Benefits of wheat flour
Benefits of wheat flour compared to other flours for bread production
Flour is generally produced from soft wheat and it is usually used for bread production, while flour obtained from durum wheat is used primarily for the production of pastries or homemade food.
Wheat flour is used to make bread, biscuits, pasta, etc. Wheat is the cereal that enables more adequately gluten formation. Gluten is a paste formed by mixing glutenin and gliadin proteins along with water. Gluten has a certain plasticity and elasticity which allows it to be shaped. Yeast acts on it causing it to swell by absorbing water vapor and air.
Formerly, men ate whole flour, that’s to say, flour with all the components of wheat grain. Primitive men just ground on a stone the cereal grains collected from the wild or those grown by themselves. Previously, they learned to separate the grains from their sheaths using heat. Later, grains were boiled in water and baked in the form of flat breads on hot stones.
By doing this, they obtained a number of benefits because the mass manually produced was very rich in protein, vitamins, fats, minerals and carbohydrates. The discovery of yeast led to improve food properties and increase its flavor. Most of the yeasts were obtained from the dregs of beer, a beverage that the ancient Egyptians already knew about 5000 BC. Basically the species of wheat used (Triticum aestivum) and the process has remained unchanged to this day.
Wheat was used as the main cereal for producing bread in old times, during the Middle Ages and till the present day. Only, during the nineteenth century, oats and rye became more popular. From the XX century wheat regained its supremacy.
Production of flour from the mill
The process of milling wheat to produce flour was formerly performed manually, using stones. The Egyptians learned to move huge slabs that were rubbed each other pulled by animals. Over time, some other mechanical processes were applied, using the force of water or wind. Modern mills operate electrically or with fuel.
Regardless of the medium, the use of more or less adjusted mechanisms allows the extraction of a more or less refined flour. In older processes, it was extracted with a single operation. In modern times, more complex processes are made to separate several different products.
For flour to produce a quality bread, it has to undergo an oxidation process. This can be performed in a natural way by means of allowing it to stand for about 20 or 40 days. Modern companies use chemicals to carry out this oxidation in a more rapid and uniform way. The most widely used today is vitamin C or ascorbic acid. To prevent wheat flour from going rancid, oxidation process, being done done in a natural manner, must be carried out in a cold environment.
In addition to oxidation a bleaching process is generally accomplished to remove some yellow pigments that could make flour to become yellow. Other additives such as vinegar, calcium phosphate, etc. are added for preservation or for further improvement of its visual aspect. A vitamin B complex should be added to refined flour to compensate for the loss of these vitamins.
Photo of windmill
Windmills use the power of this element to move the gears to grind the grain to produce flour.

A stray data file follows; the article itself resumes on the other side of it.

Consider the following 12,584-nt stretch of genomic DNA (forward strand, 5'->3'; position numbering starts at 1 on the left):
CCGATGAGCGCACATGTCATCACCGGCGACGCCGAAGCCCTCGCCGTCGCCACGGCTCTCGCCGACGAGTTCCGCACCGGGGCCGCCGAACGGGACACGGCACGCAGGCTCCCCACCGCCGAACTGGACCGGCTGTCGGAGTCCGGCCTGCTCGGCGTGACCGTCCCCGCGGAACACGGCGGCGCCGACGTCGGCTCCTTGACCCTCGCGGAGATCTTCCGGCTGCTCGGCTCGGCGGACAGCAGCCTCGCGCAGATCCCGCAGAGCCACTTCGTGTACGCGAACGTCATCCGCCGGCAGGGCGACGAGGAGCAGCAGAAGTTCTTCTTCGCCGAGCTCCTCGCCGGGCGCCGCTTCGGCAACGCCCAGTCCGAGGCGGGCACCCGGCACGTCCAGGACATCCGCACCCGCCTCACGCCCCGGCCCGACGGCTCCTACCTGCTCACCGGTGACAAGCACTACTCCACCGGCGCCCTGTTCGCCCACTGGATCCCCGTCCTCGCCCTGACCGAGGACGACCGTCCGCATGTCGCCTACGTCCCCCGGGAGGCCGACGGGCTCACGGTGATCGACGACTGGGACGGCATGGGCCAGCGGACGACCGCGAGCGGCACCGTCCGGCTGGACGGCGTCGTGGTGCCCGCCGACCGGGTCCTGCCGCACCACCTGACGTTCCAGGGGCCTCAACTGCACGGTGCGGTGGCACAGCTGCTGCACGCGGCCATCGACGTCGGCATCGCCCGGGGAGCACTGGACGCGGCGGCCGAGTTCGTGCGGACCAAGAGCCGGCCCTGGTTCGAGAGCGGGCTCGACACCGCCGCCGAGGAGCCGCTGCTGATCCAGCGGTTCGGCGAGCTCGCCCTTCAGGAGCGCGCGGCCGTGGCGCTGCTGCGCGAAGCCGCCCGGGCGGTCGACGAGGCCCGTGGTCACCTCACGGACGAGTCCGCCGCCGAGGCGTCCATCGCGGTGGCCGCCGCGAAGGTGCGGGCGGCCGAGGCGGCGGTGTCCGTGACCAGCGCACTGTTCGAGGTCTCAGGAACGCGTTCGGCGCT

Whole wheat flour and refined wheat flour
From the twentieth century, mechanization of wheat cleaning process led to the production of increasingly refined flour, in which the outer parts of the wheat kernel, commonly known as bran, are separated and put apart from the final product. Flour basically becomes a food with starch and protein contents.
Flour refining tends to produce a more durable product by means of getting rid of fats that can easily become rancid in time. Moreover, bread produced from refined flour is generally more palatable to consumers.
White flour obtained is very rich in carbohydrate but lacks minerals and vitamins that are found in the bran and germ. With refined flour white bread is made. Nutritionally speaking, this is a poor quality food when compared with whole-grain bread (that type of bread with a “darker” color). Fortunately, the legal obligation in some countries to include vitamin B compensates for the loss of this vitamin, but not the loss of most minerals and other vitamins, such as it can be seen in the table below.
However, sometimes, to increase sales, a supposed whole bread is sold, although it is not really whole bread. This is just refined bread obtained from refined flour to which some ground bran has been added. So, we can realize that we buy white bread with small darker spots corresponding to the bran added.
This bread is not truly whole bread, which can be easily distinguished because it shows a uniform dark mass. It is only whole bread that is most dietetically recommended. The following table provides a comparison between food properties of different wheat flours:
Composition of wheat flour per 100 gr.
|Whole||Refined||Refined with added vitamin B|
|Water||10.27 g||11.92 g||11.92 g|
|Calories||339 kcal||364 kcal||364 kcal|
|Fat||1, 87 g||0, 98 g||0, 98 g|
|Proteins||13.70 g||15.40 g||15.40 g|
|Carbohydrates||72, 57 g||76, 31 g||76, 31 g|
|Fiber||12.2 g||2, 7 g||2, 7 g|
|Potassium||405 mgs||107 mgs||107 mgs|
|Phosphorus||346 mgs||108 mgs||108 mgs|
|iron||3.88 mgs||4.64 mgs||4.64 mgs|
|Sodium||5 mgs||2 mgs||2 mgs|
|Magnesium||138 mgs||22 mgs||22 mgs|
|Calcium||34 mgs||15 mgs||15 mgs|
|Copper||0, 38 mgs||0, 14 mgs||0, 14 mgs|
|Zinc||2, 93 mgs||0.70 mgs||0.70 mgs|
|Manganese||3,79 mcg||0, 682 mcg||0, 682 mcg|
|Vitamin C||0 mg||0 mg||0 mg|
|Vitamin A||0 UI||0 UI||0 UI|
|B1 vitamin (Thiamin)||0.4 mgs||0.1 mgs||0.7 mgs|
|B2 vitamin (Riboflavin)||0, 215 mgs||0, 04 mgs||0, 494 mgs|
|B3 vitamin (Niacin)||6, 365 mgs||— mg||5, 904 mgs|
|B6 vitamin (Pyridoxine)||0, 341 mgs||0,2||0.044 mgs|
|Vitamin E||1230 mgs||0. 060 mgs||0. 060 mgs|
|Folic acid||44 mcg||— mcg||128 mcg|
More information about wheat.